The pandemic has dealt a blow to London’s tourism industry, which employs one in seven of the capital’s workers. The cobblestones are deserted at the Tower of London. A biting wind blows and there is no sign of life.
The coronavirus pandemic has brought the world's top tourist draws, from the ruins of Machu Piccu to Thailand's sandy beaches, to a standstill.
Christmas is coming, but in Santa's home village in northern Finland, the COVID pandemic means that the flocks of tourists who usually start to make merry in Rovaniemi at this time of year are not.
The good news comes in the wake of an ecological crisis where more than 50 per cent of corals that once made up the Great Barrier Reef have died over the last 25 years due to environmental damage.
If there is one sector that has taken a body blow from the coronavirus pandemic, it is the global travel and tourism industry. This sector is on course to lose 174 million jobs this year if current restrictions to curb the spread of the coronavirus remain in place.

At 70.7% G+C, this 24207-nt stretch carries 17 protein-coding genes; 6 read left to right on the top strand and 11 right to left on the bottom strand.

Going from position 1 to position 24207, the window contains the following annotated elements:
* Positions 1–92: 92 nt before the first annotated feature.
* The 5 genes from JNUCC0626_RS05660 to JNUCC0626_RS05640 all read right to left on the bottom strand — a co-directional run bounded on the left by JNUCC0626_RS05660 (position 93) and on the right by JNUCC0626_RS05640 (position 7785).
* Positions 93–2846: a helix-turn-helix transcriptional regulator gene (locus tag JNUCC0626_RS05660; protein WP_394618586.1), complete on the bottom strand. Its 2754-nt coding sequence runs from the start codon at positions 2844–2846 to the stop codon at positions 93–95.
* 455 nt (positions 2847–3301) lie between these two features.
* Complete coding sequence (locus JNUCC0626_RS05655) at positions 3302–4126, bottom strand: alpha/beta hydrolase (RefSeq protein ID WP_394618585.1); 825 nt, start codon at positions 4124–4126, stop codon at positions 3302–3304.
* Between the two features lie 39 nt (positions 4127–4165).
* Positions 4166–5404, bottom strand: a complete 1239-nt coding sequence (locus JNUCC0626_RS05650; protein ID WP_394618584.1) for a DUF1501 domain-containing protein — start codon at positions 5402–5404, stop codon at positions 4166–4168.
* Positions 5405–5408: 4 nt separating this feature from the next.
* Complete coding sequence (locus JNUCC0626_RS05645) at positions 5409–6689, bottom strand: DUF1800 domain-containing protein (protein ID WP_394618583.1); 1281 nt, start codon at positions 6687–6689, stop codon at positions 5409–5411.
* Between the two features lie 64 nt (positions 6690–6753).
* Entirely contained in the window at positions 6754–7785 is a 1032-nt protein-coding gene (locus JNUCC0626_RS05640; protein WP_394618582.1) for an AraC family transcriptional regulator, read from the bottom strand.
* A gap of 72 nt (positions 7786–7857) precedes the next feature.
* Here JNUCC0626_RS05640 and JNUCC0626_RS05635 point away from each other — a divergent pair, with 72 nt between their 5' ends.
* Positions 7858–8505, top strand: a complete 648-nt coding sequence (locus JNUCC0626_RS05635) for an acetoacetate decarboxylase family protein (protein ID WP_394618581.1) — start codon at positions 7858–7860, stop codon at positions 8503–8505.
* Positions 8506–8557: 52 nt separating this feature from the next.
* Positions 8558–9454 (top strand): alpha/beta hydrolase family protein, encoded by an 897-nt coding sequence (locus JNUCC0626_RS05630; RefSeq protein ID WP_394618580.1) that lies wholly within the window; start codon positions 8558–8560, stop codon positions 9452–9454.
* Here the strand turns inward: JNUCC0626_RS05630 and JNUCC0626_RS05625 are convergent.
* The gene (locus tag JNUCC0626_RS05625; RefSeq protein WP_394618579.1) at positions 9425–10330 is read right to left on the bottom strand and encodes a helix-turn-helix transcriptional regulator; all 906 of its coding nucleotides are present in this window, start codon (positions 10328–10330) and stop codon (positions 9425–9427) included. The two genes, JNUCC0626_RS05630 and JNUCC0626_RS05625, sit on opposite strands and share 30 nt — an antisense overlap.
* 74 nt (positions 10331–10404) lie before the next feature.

Many people think Cyprus has no corals, says marine ecologist Louis Hadjiannou. If climate change and coastal development continue unabated, he fears, they may soon be right.
Hundreds of miles from the nearest shore, ribbon-like fronds flutter in the ocean currents sweeping across an underwater mountain plateau the size of Switzerland.
Alekos Sfyriou untangles his fishing line and counts the days until ferries bring visitors back to his sleepy Greek isle.
Prime Minister Imran Khan on Friday said owing to Pakistan’s immense tourism potential, the government was focused on exploring the sector for revenue and employment generation.